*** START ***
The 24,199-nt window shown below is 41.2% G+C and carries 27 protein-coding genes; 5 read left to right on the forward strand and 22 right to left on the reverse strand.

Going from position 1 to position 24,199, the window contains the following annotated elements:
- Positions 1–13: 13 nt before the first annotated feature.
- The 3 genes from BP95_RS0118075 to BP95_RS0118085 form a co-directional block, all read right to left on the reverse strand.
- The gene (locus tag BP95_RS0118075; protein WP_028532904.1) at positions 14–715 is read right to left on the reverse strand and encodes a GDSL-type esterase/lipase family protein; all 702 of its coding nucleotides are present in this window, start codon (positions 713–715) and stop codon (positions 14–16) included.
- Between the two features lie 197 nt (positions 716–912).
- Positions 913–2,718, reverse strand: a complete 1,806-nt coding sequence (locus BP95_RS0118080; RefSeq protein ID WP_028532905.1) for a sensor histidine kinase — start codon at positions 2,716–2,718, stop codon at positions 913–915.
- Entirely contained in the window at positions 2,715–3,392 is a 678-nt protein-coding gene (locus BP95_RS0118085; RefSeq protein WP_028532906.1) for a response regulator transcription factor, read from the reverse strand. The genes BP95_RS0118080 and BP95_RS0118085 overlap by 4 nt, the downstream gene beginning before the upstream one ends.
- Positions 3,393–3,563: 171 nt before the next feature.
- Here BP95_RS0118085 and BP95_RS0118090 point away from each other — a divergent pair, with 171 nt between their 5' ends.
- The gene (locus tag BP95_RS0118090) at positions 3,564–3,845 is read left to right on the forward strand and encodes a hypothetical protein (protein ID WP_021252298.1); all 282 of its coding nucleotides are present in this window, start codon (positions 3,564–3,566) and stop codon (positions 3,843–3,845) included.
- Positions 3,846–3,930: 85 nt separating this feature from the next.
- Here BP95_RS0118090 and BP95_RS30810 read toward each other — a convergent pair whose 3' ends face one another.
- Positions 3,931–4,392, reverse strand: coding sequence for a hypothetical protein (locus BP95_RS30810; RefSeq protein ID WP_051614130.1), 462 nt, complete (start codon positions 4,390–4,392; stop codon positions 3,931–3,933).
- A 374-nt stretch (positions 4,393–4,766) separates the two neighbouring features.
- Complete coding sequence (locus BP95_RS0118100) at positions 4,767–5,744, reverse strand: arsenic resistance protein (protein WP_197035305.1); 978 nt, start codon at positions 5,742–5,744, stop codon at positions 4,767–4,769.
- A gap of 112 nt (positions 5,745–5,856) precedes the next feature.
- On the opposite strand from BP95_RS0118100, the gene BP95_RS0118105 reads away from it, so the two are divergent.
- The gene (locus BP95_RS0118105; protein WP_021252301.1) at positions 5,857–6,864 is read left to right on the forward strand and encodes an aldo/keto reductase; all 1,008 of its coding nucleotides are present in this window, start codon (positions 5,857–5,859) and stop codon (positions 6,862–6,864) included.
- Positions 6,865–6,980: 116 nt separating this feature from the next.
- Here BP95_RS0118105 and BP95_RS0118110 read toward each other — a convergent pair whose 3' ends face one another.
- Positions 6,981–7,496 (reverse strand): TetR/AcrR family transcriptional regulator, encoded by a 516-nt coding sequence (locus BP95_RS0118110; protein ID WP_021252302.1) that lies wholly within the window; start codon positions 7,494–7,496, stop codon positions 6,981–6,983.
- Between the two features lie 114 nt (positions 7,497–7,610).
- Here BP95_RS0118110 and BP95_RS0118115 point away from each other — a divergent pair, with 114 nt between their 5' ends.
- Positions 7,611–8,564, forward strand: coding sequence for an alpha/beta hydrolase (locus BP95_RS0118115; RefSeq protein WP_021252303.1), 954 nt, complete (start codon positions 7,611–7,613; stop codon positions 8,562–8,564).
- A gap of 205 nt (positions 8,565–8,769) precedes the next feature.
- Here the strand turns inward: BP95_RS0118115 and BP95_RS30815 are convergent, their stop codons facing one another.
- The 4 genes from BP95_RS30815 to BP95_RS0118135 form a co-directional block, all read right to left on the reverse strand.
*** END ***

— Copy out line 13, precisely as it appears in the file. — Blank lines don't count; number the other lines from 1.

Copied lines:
- Here BP95_RS0118090 and BP95_RS30810 read toward each other — a convergent pair whose 3' ends face one another.